One of the easiest things to do is to throw a blind eye to all the go-green initiatives, animal rights’ petitions and other sustainability campaigns. We shrug our shoulders, shake our heads and proclaim we had no idea. We ask for yet another plastic bag, leave recycling for next time and brainwash ourselves to think that that animal in a cage is happy and not abused.
That’s exactly what I did up until a few years ago.
I’ve touched and interacted with an elephant and thought, “it’s okay, at least I’m not riding one”. I’ve touched a cheetah and listened to the conservation efforts through breeding and thought, “well, it’s a sanctuary right?”. I’ve visited a coffee farm in Bali where a civet was in a small cage, and he looked really unhappy, yet I did not speak up. I saw videos, shared by people fighting for everything from animals to plants to ocean creatures, and I scrolled through it because it was either “too sad” or “too much” to watch.
But then something changed.
I started reading blog posts and articles written by those fighting for everything from animals to plants to ocean creatures. I watched those awful videos and ugly cried when I saw how elephants are abused into submission, I realised the impact of one single plastic bag, one single straw, I got a rude awakening of cultural exploitation and learned the truth about petting lion cubs.
I was shocked by the things I saw and humbled by those doing everything in their power to stop it. I decided to open my eyes instead of throwing an easier blind eye, but the journey is never-ending.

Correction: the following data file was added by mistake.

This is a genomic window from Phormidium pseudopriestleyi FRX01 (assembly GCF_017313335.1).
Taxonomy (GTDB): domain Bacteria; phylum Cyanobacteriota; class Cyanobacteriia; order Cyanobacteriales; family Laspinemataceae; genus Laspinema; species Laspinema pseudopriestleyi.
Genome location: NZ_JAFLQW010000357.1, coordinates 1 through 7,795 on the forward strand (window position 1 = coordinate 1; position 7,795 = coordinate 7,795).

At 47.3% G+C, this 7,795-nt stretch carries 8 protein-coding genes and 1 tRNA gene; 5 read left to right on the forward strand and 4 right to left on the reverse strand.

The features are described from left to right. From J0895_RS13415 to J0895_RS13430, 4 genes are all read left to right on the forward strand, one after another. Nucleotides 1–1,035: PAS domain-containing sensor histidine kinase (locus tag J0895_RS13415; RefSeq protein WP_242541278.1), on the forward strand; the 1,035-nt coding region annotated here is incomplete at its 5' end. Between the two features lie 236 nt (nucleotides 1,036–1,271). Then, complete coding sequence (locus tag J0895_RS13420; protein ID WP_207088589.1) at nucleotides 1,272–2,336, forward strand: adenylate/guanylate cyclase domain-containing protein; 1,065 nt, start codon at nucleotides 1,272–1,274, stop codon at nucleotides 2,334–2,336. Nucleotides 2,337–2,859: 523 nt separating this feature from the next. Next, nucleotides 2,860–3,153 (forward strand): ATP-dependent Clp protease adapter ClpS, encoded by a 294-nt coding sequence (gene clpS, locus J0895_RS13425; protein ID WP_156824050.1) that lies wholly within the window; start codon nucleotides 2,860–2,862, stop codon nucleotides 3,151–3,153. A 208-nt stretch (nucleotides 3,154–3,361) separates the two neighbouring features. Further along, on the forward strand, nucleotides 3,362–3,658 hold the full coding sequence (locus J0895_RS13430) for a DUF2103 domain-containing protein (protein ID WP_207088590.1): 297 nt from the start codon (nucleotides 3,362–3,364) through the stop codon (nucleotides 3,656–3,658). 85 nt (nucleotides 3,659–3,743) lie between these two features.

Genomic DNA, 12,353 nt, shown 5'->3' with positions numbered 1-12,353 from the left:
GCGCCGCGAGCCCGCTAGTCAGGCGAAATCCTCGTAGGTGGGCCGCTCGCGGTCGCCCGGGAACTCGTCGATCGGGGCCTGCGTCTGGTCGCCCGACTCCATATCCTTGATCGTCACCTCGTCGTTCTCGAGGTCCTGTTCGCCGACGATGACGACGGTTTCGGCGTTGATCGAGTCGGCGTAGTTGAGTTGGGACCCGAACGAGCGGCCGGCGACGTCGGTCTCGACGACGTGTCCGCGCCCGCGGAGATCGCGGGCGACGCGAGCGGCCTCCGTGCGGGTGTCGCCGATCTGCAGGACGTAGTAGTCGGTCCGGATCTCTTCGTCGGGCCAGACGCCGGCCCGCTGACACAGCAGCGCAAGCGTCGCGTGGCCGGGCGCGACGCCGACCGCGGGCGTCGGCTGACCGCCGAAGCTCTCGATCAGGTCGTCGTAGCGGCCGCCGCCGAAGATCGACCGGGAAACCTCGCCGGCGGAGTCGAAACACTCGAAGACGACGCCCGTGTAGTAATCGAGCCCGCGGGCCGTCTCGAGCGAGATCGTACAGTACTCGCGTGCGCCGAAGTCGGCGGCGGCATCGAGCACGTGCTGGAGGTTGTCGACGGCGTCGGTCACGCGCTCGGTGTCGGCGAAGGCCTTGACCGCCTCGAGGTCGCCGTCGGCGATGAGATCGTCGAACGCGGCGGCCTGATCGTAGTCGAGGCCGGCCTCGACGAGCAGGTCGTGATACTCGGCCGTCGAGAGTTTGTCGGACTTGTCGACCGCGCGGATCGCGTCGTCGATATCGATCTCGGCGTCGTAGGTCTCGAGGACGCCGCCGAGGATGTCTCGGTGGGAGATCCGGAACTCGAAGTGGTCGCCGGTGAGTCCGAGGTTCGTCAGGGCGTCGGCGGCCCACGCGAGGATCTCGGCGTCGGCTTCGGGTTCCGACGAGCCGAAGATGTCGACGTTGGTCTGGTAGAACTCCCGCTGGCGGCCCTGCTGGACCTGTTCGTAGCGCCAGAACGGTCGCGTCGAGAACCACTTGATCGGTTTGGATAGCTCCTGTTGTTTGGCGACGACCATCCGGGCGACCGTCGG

My eyes are often still shut; I’m still learning, I’m still getting shocked.
Travel and tourism can often have a very negative impact on the environment due to human interference, lack of knowledge and the desire to follow in the footsteps of the travellers who came before us. But as travellers we have a responsibility resting on our shoulders and whether we are travelling around in South Africa or abroad we have a responsibility to respect, care and leave a positive impact on our environment. We have a responsibility to not shrug our shoulders and say next time, but to take action, stand up and speak out because if not now, when?
Travel with a Conscience: 9 Things to Keep in Mind
There are 9 simple things you can do to be a more responsible traveller in South Africa and abroad…
Do not waste water
Water is a precious resource which is not abundantly available and crystal clear in many parts of the world. Whether you are visiting a place with or without water restrictions and/or shortages, always close faucets, do not take your royal time in the bathroom and drink your glass of water at a restaurant because chances are that a glass half full will be emptied down the drain.
Say no to plastic
Every single piece of plastic that has ever been made still exists and even though this fact is shocking, more and more plastic is being produced every day and our oceans and marine life suffer the consequences. Before you use any plastic ask yourself if you really need it, because I can assure you that you are quite capable to drink without a straw. Use glass bottles (it is much healthier any way), have a shopping bag ready and remember to reduce, reuse and recycle.
Do not litter
Clean up after yourself and throw your trash in a trash can or better, a recycling bin. If you see someone else’s trash lying around, be a grown up, be responsible and pick it up. Ever heard about the initiative, Take 3 for the Sea? Making a difference is as easy as picking up three pieces of trash.
Keep your rhinos off social media